By Keith Bradshaw, 2 February 2022


British Aerospace 146 ZE701 from the RAF’s Number 32 Squadron (the Royal Squadron) is flying in to IWM Duxford on 24 January to retire and join the British Airliner Collection The most successful British jet airliner, the BAe146 is an important addition to the world’s premier collection of post-Second World War British civil airliners at IWM Duxford which attracts thousands... more >

By Bob Wright, 23 January 2022

Loganair-Scotland’s Airline

  Loganair was formed by Willie Logan on 1st February 1962 with a single Piper PA-23 Aztec as the air charter arm to his construction company. He had for many years used aircraft to visit various building sites for his company Duncan Logan (Contractors) ltd. Their biggest development being the Tay road bridge. When the air taxi company he regularly used went broke he bought... more >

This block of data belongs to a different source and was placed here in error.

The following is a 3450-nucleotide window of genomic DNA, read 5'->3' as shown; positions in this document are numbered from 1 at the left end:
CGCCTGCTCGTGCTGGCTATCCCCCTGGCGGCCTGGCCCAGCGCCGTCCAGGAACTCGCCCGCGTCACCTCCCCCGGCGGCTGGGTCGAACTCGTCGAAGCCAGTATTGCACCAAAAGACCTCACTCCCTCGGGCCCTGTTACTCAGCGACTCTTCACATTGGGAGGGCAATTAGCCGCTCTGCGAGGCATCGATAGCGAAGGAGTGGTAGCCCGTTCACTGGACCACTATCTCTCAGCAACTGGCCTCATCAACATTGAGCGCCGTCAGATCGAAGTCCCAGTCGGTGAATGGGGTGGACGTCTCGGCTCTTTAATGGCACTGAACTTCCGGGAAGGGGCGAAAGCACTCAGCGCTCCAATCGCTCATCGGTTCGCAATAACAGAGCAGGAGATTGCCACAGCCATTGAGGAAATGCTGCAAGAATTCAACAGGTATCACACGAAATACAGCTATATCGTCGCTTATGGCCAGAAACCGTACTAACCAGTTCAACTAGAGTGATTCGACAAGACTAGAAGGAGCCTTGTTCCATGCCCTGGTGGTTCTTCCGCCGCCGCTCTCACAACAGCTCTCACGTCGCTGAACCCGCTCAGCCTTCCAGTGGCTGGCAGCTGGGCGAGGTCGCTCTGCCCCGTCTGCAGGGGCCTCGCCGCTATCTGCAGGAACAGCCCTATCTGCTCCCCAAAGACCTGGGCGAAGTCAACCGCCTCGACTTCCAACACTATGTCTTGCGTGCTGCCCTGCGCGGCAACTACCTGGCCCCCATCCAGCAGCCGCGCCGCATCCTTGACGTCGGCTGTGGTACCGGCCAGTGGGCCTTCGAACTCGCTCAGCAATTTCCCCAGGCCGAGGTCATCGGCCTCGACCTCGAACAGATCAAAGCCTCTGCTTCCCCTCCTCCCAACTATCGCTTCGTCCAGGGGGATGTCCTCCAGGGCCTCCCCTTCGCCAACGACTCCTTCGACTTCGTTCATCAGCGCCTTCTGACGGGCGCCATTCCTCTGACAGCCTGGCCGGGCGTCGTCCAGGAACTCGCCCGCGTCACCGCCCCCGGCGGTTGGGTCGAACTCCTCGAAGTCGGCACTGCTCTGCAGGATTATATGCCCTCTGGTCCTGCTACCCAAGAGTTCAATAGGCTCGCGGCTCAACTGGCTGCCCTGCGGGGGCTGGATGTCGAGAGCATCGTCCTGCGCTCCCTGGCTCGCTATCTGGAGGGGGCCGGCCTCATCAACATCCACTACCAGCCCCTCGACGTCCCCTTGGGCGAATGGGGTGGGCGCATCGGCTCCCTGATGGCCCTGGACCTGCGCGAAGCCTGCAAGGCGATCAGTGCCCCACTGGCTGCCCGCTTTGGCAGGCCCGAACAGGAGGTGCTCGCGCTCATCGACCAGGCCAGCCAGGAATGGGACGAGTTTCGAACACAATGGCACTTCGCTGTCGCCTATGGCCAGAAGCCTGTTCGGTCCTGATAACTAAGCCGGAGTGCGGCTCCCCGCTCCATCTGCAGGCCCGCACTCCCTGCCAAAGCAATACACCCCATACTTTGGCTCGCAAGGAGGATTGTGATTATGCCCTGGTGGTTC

By Keith Bradshaw, 14 January 2022

Maintenance Mutterings 1

Those of you who have read our website pages for several years may remember a regular series called ‘Ramp Ramblings’. This series came to an end four years ago due to the author moving to the other side of the country and not being able to bring you regular updates on the goings-on at DAS. There has now been a request to try and bring back some sort of occasional update... more >

By Keith Bradshaw, 14 January 2022

Boeing 757 a holiday romance

I find it very hard to believe that in February 2022 the Boeing 757, an aircraft I saw into airline service with UK launch customer British Airways, will be 40 years old. First flying on 19th February 1982 the new airliner was initially ordered by Eastern Airlines and British Airways. Eastern were the first by a month to put the new Boeing into operation when they operated their... more >

By Keith Bradshaw, 14 December 2021

Where does Aerospace go now?

Ever since Orville Wright flew sitting in front of a 12 HP engine back in December 1903, aircraft have been powered by polluting internal combustion engines. Following on from COP 26 at Glasgow we take a look at how aviation is intending to reduce its carbon footprint in the coming years. The United Nations has stated that aviation results in 2.4 per cent of the world’s CO2... more >